Seem to be motoring through books at the moment. Must be the cold and drear that makes me want to hole up and do nothing. So I find that I have read four books in the last four days. All enjoyable reads and here they are:
The Best Exotic Marigold Hotel by Deborah Moggach. Found this at the library the other day so thought as I had just seen the film I would give it a whirl. One of those horrid editions with Now a Major Motion Picture plastered across the front. Odd how it is never a Minor Motion Picture...
Of course the book and film are going to be different and the Maggie Smith character seems to be an amalgam of two people, fair enough, makes sense as the combination makes for more interest. The rather elegant but lonely Norman, played by Ronald Pickup in the movie is, in fact, a rather unpleasant dirty old man in the book and the lonely gay man who comes to India to find his lost love, is heterosexual in the book who is lonely because his fiance died. So why they had to make him gay I do not know. It is another character who is searching for something and somebody and it is equally poignant. Ah well... Beautifully written and I am now seeking out more by this author.
Act of Faith by Erica James. I have mentioned this author before as one I do not actively seek out, but am always glad to come across her books and this is another one I borrowed from the library. Ali Anderson is divorced from her husband Eliot as their marriage collapsed in a welter of anger and sorrow after the tragic death of their young son Isaac. It does not make for easy reading and is quite heartwrenching in places and reduced me to tears, but the tragedy of this couple is balanced out by the narrative strand about Sarah, Ali's best friend, who is married to a truly awful husband, who rejoices in the name of Trevor and is an absolute pain. A real page turner and one of her best that I have read so far.
The Last Girl by Jane Casey. Fourth book by this author and I remember reading her first one, The Missing, which I enjoyed until the last third of the story when I thought it ended in a rather far fetched manner and said so in my post. Jane emailed me to thank me for my review though she said 'it made me wince a bit' and of course, I felt totally conscience stricken. But she was kind enough to send me her following two which were so much better and well plotted and now this one which is the best of the lot so far. Called to a murder scene in Wimbledon, Maeve Kerrigan discovers a double murder, that of a mother and daughter. The husband is found bloody and unconscious in the upstairs room and insists that he is not guilty though this is greeted with some scepticism by the police. He is a leading barrister who has made many enemies during his life, including the women he has used and discarded so the field of suspects is pretty wide. However, one daughter escaped the carnage but is a complex and secretive girl who is saying very little. So is the culprit closer to home? Very well done indeed and the author is really hitting her stride with this series.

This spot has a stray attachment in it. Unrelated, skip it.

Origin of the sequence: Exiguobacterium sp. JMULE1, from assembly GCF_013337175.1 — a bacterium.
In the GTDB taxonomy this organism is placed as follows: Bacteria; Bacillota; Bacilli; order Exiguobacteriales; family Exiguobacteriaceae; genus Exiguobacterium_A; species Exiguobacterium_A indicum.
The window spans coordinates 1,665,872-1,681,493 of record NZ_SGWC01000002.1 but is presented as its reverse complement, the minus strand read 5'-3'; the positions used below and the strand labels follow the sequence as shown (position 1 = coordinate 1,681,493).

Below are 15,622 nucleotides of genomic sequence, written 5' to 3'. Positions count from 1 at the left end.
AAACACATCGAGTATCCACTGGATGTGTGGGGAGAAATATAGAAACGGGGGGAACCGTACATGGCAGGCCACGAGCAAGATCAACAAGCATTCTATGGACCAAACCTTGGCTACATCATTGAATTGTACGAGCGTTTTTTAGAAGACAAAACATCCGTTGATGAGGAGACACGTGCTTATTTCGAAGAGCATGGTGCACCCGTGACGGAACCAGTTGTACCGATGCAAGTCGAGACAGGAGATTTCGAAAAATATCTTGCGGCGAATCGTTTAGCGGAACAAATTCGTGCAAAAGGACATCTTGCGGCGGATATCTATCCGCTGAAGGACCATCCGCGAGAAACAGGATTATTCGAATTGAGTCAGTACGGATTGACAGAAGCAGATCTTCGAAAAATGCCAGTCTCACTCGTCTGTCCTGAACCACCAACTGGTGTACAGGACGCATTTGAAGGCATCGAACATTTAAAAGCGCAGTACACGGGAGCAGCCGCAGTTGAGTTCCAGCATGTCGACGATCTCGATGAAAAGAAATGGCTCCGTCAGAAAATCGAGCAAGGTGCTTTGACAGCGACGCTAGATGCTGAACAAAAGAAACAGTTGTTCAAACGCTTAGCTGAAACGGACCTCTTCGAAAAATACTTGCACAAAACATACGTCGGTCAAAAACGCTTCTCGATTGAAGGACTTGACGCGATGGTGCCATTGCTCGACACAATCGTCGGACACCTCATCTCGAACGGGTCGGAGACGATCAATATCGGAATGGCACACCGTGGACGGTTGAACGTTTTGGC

The Villa - Rosanna Ley. New author to me and I gather this is her first novel to be published and not surprised to hear that another is on the way. Single mother of a teenage daughter, Tess Angel is astonished to receive a solicitor's letter telling her that she has been left a villa in Sicily. Her mother, Flavia, left Sicily after the war to seek out a young airman she fell in love with during World War II whose plane had crashed near their village. Her parents opposed their marriage and she waited to hear from him but in vain. When her father put pressure on her to marry a young Sicilian who would bring money and property to their family she fled to England with the help of her employer, Edward Westerman, the owner of the villa of the title. She never returned and never told her daughter the reason why and now Tess is returning to the home of her mother's childhood.
My favourite device used here, while Tess is in Sicily, her mother Flavia takes us back to her story and we learn why she left. This is alongside her writing down of her recipes and thoughts on Sicilian cuisine (no it does not turn into a cook book, the descriptions just add to the story) and then we come back to the present day and are with Tess as she meets friends and protagonists in equal measure, some of whom are not pleased she is there and has decided to keep the villa. Throw in a rather darkly handsome Sicilian, another not so nice who may have Mafia connections, and a missing treasure and you have a stonking good story which I thoroughly enjoyed. Looking forward to her second.
So there you have it. Four more good page turners, good reads for you all to think about. Each excellent in their own way.